Not long after moving in, I moved from one of the traditional bedrooms on the ground floor to a room at the top of the attic stairs. It was a small space, just big enough for a bed, a small chest of drawers, and a homemade writing desk and bed that doubled as a sleeper and a chair for the desk. The floor slanted slightly toward the overgrown backyard and every board in the place creaked. The walls were paneled with ancient tongue and groove wood, permanently stained almost black from age and many coats of varnish. I fashioned a faux-fancy lamp shade to cover the bare light bulb that hung in the stairwell by enclosing it in a castoff bird cage. Inside lived a model bird, hand carved and insanely colorful. It was done by an anonymous third world craftsman and picked up for a buck at a local import store. Over in the corner was a gas fire - so ancient you needed to light it with a match. It was poorly vented and probably a deathtrap, but it always glows rose and orange in my memories.
The small space looked so much larger because it was glass on three sides. Two of the windows had three or more inch gaps at the bottoms where they hung square to the tilted and settling walls. I never attempted to cover the windows in anyway. I merely turned off the lights when I wanted privacy from the neighbors. It was a curious arrangement that left the place light a greenhouse. Very tropical on sunny days and cold and insular when it rained.
I liked the rainy days the best. Like today's rain, it ran in intricate patterns over all that glass and into the gutters on the roof outside. Out there in the back of the house I never had to strain out noise. I was permanently isolated. All I could hear was the womblike sound of the rain and all I could see were the wonderful paintings it made of my windows. I could spend entire days there - reading, and writing, and listening to the rain.
My roommates almost never came up the stairs. In fact, many times I am sure they might not have even noticed if I was home. It was a place of invisibility punctuated by the views out my ever-changing windows. It was deathly boring and intensely exciting all at once. It was a place that very few people are fortunate enough to have - a place of their own, on their own terms, inhabited by what pleased them the most, and infinitely variable - it was space and time; an entire universe compressed into a 10 x 8 foot box.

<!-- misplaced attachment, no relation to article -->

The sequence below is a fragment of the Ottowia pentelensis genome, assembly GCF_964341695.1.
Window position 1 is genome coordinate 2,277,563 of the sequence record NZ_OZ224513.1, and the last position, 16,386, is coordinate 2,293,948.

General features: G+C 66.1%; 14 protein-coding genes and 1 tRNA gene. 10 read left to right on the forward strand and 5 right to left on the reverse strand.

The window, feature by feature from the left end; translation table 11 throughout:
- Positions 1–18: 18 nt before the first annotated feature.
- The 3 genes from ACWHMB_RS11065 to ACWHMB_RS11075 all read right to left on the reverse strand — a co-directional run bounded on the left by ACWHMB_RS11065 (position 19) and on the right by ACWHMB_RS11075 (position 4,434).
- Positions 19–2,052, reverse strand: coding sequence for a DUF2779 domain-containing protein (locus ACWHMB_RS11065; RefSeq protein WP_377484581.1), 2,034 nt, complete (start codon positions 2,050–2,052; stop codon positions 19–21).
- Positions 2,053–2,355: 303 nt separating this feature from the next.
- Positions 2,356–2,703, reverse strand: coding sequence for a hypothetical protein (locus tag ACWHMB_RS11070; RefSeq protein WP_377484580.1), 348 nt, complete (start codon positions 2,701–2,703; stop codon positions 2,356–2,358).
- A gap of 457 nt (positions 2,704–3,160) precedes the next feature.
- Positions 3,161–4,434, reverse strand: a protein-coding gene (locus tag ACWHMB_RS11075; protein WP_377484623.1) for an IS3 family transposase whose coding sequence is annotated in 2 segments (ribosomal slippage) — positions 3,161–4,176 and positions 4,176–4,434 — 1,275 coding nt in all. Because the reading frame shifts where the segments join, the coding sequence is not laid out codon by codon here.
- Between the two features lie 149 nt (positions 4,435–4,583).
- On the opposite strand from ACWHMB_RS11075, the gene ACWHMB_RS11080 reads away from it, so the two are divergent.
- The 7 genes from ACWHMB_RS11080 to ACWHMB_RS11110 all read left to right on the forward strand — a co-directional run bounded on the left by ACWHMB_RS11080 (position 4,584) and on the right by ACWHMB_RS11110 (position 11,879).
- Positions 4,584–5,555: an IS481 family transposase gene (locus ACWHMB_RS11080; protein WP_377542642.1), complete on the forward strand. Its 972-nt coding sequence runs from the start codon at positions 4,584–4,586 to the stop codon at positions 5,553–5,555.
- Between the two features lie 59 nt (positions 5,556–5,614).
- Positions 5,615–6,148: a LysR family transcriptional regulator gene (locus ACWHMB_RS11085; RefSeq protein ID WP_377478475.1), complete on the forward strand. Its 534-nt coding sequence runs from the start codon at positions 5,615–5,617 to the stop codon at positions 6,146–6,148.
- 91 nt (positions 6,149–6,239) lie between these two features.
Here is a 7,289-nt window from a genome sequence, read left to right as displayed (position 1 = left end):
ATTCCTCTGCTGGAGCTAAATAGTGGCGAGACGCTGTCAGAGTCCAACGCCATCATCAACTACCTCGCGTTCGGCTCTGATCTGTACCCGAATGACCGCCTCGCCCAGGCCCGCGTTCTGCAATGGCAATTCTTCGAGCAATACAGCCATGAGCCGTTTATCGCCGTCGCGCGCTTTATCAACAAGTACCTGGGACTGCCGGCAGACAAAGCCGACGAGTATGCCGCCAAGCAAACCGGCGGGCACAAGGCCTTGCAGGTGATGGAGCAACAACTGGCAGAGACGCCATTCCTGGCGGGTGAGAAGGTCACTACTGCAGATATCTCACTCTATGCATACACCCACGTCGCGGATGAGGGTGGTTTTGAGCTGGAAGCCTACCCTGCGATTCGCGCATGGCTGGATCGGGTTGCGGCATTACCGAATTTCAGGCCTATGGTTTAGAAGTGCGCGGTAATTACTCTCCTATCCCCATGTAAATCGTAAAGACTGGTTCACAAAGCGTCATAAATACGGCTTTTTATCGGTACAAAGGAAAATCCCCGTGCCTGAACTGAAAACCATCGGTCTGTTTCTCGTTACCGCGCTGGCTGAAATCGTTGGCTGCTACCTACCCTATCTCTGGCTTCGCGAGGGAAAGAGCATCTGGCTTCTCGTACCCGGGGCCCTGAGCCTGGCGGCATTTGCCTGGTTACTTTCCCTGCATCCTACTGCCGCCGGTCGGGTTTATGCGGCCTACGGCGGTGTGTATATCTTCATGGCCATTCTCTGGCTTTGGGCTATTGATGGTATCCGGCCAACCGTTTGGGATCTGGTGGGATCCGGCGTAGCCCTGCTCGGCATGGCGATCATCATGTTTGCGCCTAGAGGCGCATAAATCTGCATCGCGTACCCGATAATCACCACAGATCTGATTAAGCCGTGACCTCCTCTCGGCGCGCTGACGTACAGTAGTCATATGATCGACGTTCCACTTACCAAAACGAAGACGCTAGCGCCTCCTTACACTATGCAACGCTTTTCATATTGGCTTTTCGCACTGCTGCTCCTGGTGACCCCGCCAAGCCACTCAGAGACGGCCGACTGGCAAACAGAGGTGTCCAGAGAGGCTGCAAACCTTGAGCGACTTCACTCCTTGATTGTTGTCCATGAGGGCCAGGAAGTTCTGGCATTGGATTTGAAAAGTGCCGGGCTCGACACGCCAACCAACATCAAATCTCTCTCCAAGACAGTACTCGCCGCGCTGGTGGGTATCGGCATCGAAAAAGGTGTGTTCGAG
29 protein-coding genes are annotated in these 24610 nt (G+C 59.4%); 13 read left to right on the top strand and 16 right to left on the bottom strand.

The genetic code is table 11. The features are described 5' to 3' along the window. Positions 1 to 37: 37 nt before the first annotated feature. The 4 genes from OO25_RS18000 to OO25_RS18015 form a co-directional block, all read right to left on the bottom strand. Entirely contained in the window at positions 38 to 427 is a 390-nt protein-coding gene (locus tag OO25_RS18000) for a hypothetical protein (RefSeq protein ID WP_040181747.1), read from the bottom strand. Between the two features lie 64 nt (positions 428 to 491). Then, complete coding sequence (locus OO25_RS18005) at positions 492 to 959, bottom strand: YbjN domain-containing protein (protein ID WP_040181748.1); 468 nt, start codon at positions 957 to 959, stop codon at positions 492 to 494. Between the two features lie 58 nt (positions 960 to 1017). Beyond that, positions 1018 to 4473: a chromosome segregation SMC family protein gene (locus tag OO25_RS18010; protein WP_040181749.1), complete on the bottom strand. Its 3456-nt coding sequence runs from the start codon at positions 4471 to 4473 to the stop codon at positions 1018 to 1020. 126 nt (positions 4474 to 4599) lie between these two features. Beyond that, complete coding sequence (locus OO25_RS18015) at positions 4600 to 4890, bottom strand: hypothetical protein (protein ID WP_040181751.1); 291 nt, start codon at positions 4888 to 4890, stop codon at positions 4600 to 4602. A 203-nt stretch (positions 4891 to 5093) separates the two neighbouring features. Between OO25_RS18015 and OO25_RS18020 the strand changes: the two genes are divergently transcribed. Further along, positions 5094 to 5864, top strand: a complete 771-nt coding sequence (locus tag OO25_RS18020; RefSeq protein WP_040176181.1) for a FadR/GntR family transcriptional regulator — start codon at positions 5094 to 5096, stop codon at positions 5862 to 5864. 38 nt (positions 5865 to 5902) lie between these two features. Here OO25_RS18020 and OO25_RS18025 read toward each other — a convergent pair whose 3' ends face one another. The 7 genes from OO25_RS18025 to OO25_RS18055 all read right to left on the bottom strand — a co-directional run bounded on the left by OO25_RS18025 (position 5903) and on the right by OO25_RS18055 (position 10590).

That place is very dear to me now. It was a place of comfort during an almost intolerably uncomfortable time in my life. It held me, and pleased me, and gave me time to think. That small place taught me many things. It was the place where I sorted out my feelings and explored emotions, both troubling and serene. It was a place of safety and a place of danger and a place to sleep, and eat, and dream. When I emerged from it after almost two years, I felt reborn. The rain had washed terrible weights off my shoulders and though I was still young, still afraid, and still confused, it gave me the courage to keep trying. It was the place where I began to heal and from there I went out into a new world.
I am more than 20 years away from that room now. But every time it rains - every time I take the care to concentrate - I can still hear the rain and feel warm and free all over again.
Truth Told by Omnipotent Poobah, Saturday, December 31, 2005
On Being a ManNote: We continued this week's breather from saving the world with a little piece we wrote as part of a letter several years ago. We don't remember what it was that got us thinking, but still seems applicable. Enjoy.